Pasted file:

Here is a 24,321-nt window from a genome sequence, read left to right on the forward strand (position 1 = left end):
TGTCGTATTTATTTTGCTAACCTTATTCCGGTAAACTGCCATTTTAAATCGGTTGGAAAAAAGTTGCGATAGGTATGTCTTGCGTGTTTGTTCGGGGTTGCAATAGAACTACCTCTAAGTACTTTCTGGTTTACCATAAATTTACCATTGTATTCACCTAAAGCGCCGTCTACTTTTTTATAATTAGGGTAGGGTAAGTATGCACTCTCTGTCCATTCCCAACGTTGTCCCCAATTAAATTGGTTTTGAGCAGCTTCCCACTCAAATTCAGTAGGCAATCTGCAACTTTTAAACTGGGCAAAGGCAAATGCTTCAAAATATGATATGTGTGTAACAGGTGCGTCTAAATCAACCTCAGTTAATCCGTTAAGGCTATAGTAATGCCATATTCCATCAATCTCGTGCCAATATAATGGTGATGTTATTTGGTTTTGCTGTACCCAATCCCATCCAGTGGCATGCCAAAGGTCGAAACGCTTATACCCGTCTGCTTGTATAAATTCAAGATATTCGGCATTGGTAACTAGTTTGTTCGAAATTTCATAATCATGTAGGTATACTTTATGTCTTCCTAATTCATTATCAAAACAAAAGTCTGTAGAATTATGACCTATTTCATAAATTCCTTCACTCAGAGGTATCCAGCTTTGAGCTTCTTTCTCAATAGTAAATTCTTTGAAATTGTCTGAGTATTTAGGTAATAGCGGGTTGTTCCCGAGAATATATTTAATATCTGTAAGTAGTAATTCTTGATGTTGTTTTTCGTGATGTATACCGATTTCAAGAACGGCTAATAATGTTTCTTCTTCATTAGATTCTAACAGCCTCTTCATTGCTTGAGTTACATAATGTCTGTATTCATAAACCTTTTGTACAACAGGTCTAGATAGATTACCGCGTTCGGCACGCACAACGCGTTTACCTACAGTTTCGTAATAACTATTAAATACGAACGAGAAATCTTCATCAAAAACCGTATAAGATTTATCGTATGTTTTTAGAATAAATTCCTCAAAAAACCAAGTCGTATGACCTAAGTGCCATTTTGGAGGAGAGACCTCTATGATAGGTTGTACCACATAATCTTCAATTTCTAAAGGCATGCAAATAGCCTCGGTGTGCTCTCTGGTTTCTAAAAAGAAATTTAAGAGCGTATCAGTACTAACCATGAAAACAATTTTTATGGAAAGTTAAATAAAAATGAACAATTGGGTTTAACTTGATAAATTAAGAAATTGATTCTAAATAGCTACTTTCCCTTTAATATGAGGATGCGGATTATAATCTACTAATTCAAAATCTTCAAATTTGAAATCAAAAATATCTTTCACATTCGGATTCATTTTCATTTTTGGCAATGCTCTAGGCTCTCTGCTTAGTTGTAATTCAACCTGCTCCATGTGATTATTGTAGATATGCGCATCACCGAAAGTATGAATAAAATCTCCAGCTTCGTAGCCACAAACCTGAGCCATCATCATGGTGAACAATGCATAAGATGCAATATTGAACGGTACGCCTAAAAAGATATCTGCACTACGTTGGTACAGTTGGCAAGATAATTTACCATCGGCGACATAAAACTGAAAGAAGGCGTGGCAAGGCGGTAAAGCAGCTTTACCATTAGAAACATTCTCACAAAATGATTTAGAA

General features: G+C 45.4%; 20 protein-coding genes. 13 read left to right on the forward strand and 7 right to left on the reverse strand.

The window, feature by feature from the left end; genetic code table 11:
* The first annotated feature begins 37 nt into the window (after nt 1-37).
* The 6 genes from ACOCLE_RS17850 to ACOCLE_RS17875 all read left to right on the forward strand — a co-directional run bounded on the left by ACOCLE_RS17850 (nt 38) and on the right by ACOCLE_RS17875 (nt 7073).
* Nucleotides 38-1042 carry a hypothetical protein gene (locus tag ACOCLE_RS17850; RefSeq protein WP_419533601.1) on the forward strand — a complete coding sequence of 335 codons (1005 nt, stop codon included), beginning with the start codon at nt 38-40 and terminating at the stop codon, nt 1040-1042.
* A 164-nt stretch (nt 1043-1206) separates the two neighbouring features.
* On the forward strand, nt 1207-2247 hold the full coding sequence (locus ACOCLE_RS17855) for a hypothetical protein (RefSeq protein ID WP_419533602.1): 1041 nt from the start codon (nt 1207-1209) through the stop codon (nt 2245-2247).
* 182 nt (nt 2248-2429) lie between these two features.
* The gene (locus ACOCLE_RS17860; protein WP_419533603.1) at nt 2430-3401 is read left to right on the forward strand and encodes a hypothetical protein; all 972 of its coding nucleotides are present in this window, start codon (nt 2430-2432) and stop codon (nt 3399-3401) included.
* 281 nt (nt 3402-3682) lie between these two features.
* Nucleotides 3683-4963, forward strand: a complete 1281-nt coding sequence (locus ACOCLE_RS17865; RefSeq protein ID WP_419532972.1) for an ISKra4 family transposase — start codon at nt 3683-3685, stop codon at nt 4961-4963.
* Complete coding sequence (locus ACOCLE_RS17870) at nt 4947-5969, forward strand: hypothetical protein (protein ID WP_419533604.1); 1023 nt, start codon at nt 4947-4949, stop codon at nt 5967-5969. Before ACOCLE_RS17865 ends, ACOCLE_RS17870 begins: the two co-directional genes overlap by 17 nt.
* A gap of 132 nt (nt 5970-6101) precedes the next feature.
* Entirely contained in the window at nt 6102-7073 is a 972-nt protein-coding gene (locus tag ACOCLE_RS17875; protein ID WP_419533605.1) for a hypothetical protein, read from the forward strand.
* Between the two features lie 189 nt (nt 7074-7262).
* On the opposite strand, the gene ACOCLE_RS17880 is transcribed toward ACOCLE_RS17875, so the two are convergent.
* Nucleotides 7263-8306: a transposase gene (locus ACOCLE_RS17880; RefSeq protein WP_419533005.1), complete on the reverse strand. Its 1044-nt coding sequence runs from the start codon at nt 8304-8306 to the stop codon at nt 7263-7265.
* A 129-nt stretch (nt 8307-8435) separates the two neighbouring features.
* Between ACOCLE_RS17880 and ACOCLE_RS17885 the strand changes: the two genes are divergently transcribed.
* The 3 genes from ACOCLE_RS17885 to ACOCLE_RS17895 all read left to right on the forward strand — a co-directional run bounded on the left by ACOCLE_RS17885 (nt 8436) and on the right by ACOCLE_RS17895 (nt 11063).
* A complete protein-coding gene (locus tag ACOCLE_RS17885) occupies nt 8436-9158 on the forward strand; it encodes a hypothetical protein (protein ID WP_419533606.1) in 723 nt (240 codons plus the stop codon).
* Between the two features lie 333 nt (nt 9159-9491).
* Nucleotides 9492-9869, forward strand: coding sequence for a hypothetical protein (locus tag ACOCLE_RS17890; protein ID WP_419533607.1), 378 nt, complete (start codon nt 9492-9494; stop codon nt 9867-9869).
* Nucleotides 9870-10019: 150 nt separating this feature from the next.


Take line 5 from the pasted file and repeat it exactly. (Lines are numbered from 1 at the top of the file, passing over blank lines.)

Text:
* The first annotated feature begins 37 nt into the window (after nt 1-37).